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    ABSTRACT: Laparoscopic surgery is a relatively new option for the treatment of hepatocellular carcinoma (HCC) on cirrhosis. To date, there have been only a few reports of this option for this pathology in the literature, probably because of the intra operative difficulties related to the treatment of this pathology (even at laparotomy) and because of the problems related to the minimally invasive approach (technical difficulties, complicated management of the bleeding, lack of dedicate tools, and fear of gas embolism). In this article we report four patients from our whole series (23 laparoscopic liver resections for HCC) who underwent a laparoscopic resection for completely exophytic HCC on cirrhosis, located in segment IV in two patients, and in segment III and segment V respectively, in the other two. The mean operative time was 116 min (range, 90-150 min). The Pringle maneuver was never performed. No blood transfusions were needed. No postoperative complications occurred, neither ascites, nor jaundice, nor encephalopathy. Postoperative liver function returned to the preoperative level within 3 days. Food intake started on postoperative day 2. The patients were discharged on postoperative days 5 (one patient), 6 (two patients), and 7 (one patient) after uncomplicated courses. In our opinion, limited laparoscopic liver resections could be considered, at present, to be the best option for the treatment of extremely rare protruding HCC on cirrhosis. We believe that a minimally invasive approach can minimize the postoperative morbidity rate, which is still too high in this group of patients. Our experience confirmed that nonanatomical limited resections or anatomical left lateral segmentectomies for HCC on cirrhosis are feasible and safe in the hands of surgeons trained in both open liver surgery and advanced laparoscopic surgery.
    Journal of Hepato-Biliary-Pancreatic Surgery 02/2005; 12(6):488-93. · 1.60 Impact Factor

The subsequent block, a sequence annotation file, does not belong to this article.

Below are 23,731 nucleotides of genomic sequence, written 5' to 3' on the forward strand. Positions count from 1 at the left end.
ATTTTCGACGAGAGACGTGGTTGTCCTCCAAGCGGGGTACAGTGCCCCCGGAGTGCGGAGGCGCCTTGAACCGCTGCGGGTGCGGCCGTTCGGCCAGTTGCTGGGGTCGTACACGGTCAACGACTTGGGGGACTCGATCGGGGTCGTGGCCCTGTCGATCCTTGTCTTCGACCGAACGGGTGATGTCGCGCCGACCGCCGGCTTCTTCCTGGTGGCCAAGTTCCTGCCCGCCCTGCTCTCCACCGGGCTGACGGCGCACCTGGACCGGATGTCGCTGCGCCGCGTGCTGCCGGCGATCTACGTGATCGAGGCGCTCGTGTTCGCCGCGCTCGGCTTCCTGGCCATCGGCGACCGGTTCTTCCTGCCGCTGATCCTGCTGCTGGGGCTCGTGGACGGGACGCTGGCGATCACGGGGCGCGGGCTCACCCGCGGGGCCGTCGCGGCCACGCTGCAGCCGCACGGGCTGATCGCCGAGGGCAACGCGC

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    ABSTRACT: The laparoscopic approach for liver resections is still limited and controversial. Nevertheless the advantages connected with a mini-invasive approach are significant, especially in cirrhotic patients. In recent years the progress of laparoscopic procedures and the development of new and dedicated technologies have made endoscopic hepatic surgery feasible and safe. The aim of this study was to report the results of our experience in laparoscopic liver surgery for hepatocellular carcinoma (HCC) in cirrhotic patients. From 2000 to 2003, 16 patients (10 male, 6 female; age 48-69 years; mean age 60.1 years) with HCC and associated severe but well compensated liver cirrhosis underwent laparoscopic hepatic resections at our department. Mean tumour size was 2.9 cm (range 1-3.9). Seven of these lesions were in the left liver and nine in the right lobe. Laparoscopy was performed under CO(2) pneumoperitoneum. The liver was always examined using laparoscopic ultrasound (US) to confirm the extension of the lesions and their relationships to the vasculature. The Pringle manoeuvre was not used. The transection of liver parenchyma was obtained by the use of a harmonic scalpel. The specimens were placed in a plastic bag and removed without contact to the abdominal wall. There was one conversion to laparotomy for inadequate exposure. In the remaining 15 patients we performed 13 non-anatomical resections, I segmentectomy and I anatomical left lobectomy. The mean operative time was 152 min (range 80-180). Mean blood loss was 280 ml and none of the patients required blood transfusions. In two patients the resection margin was <1 cm but the capsule was not infiltrated at histology. One patient died on the third postoperative day from a severe respiratory distress syndrome. Major morbidities occurred in two patients who developed moderate postoperative ascites, which resolved successfully with conservative treatment. The mean postoperative hospital stay was 8.8 days. Mean follow-up time has been 18 months, and to date no recurrences at the site of resection or port-site metastases have been observed. Limited laparoscopic liver resections in cirrhotic patients are technically feasible with a low complication rate when careful selection criteria are followed (hepatic involvement limited and located in the left or anterior right segments, tumour size smaller than 5 cm, Child-Pugh class A). This approach could be considered the best option for the treatment of small esophitic or subcapsular HCC on well compensated cirrhosis and a useful option when it is necessary to perform a left lateral anatomical resection or non-anatomical resection in well selected patients. In fact the mini-invasive approach can minimise the postoperative morbidity rate, which is still too high in this group of patients. It must be performed in highly specialised units by surgeons assisted by all requested technologies and with extensive experience in hepatobiliary and advanced laparoscopic surgery.